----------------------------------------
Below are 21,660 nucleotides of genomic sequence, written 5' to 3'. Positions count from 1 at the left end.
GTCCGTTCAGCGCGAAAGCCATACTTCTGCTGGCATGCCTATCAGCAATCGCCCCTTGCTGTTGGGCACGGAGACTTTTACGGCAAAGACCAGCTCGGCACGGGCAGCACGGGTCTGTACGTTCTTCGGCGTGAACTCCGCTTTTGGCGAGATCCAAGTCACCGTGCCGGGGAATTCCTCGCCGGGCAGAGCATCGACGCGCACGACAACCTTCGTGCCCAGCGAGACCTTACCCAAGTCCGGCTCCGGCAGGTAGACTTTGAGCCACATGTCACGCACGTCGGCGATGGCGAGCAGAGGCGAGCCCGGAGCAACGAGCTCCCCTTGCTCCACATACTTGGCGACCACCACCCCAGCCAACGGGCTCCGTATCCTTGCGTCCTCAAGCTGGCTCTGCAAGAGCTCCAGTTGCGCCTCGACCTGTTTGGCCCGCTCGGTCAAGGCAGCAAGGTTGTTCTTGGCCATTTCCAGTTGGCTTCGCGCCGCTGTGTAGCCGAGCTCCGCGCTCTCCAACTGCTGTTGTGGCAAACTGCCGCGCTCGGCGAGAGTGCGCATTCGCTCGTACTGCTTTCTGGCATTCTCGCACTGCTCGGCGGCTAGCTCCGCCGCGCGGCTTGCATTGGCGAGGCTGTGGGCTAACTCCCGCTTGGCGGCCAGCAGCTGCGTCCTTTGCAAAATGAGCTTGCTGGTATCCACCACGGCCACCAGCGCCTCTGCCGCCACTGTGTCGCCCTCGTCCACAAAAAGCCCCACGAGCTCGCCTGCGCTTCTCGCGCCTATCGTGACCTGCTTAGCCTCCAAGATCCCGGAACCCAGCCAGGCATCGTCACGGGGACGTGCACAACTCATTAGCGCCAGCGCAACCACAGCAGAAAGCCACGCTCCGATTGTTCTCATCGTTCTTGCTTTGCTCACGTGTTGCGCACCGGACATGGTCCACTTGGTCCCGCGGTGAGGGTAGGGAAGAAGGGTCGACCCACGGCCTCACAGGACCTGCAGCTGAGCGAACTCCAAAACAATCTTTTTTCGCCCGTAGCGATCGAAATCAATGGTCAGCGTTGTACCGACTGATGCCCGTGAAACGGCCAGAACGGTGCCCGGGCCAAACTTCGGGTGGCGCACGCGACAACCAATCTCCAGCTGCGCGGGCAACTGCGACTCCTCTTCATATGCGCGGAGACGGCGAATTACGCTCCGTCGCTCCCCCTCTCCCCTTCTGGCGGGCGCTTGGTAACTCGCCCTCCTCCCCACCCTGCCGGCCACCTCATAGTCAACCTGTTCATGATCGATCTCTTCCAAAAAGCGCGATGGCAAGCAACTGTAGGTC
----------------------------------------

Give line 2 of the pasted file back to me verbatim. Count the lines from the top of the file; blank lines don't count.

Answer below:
GTCCGTTCAGCGCGAAAGCCATACTTCTGCTGGCATGCCTATCAGCAATCGCCCCTTGCTGTTGGGCACGGAGACTTTTACGGCAAAGACCAGCTCGGCACGGGCAGCACGGGTCTGTACGTTCTTCGGCGTGAACTCCGCTTTTGGCGAGATCCAAGTCACCGTGCCGGGGAATTCCTCGCCGGGCAGAGCATCGACGCGCACGACAACCTTCGTGCCCAGCGAGACCTTACCCAAGTCCGGCTCCGGCAGGTAGACTTTGAGCCACATGTCACGCACGTCGGCGATGGCGAGCAGAGGCGAGCCCGGAGCAACGAGCTCCCCTTGCTCCACATACTTGGCGACCACCACCCCAGCCAACGGGCTCCGTATCCTTGCGTCCTCAAGCTGGCTCTGCAAGAGCTCCAGTTGCGCCTCGACCTGTTTGGCCCGCTCGGTCAAGGCAGCAAGGTTGTTCTTGGCCATTTCCAGTTGGCTTCGCGCCGCTGTGTAGCCGAGCTCCGCGCTCTCCAACTGCTGTTGTGGCAAACTGCCGCGCTCGGCGAGAGTGCGCATTCGCTCGTACTGCTTTCTGGCATTCTCGCACTGCTCGGCGGCTAGCTCCGCCGCGCGGCTTGCATTGGCGAGGCTGTGGGCTAACTCCCGCTTGGCGGCCAGCAGCTGCGTCCTTTGCAAAATGAGCTTGCTGGTATCCACCACGGCCACCAGCGCCTCTGCCGCCACTGTGTCGCCCTCGTCCACAAAAAGCCCCACGAGCTCGCCTGCGCTTCTCGCGCCTATCGTGACCTGCTTAGCCTCCAAGATCCCGGAACCCAGCCAGGCATCGTCACGGGGACGTGCACAACTCATTAGCGCCAGCGCAACCACAGCAGAAAGCCACGCTCCGATTGTTCTCATCGTTCTTGCTTTGCTCACGTGTTGCGCACCGGACATGGTCCACTTGGTCCCGCGGTGAGGGTAGGGAAGAAGGGTCGACCCACGGCCTCACAGGACCTGCAGCTGAGCGAACTCCAAAACAATCTTTTTTCGCCCGTAGCGATCGAAATCAATGGTCAGCGTTGTACCGACTGATGCCCGTGAAACGGCCAGAACGGTGCCCGGGCCAAACTTCGGGTGGCGCACGCGACAACCAATCTCCAGCTGCGCGGGCAACTGCGACTCCTCTTCATATGCGCGGAGACGGCGAATTACGCTCCGTCGCTCCCCCTCTCCCCTTCTGGCGGGCGCTTGGTAACTCGCCCTCCTCCCCACCCTGCCGGCCACCTCATAGTCAACCTGTTCATGATCGATCTCTTCCAAAAAGCGCGATGGCAAGCAACTGTAGGTC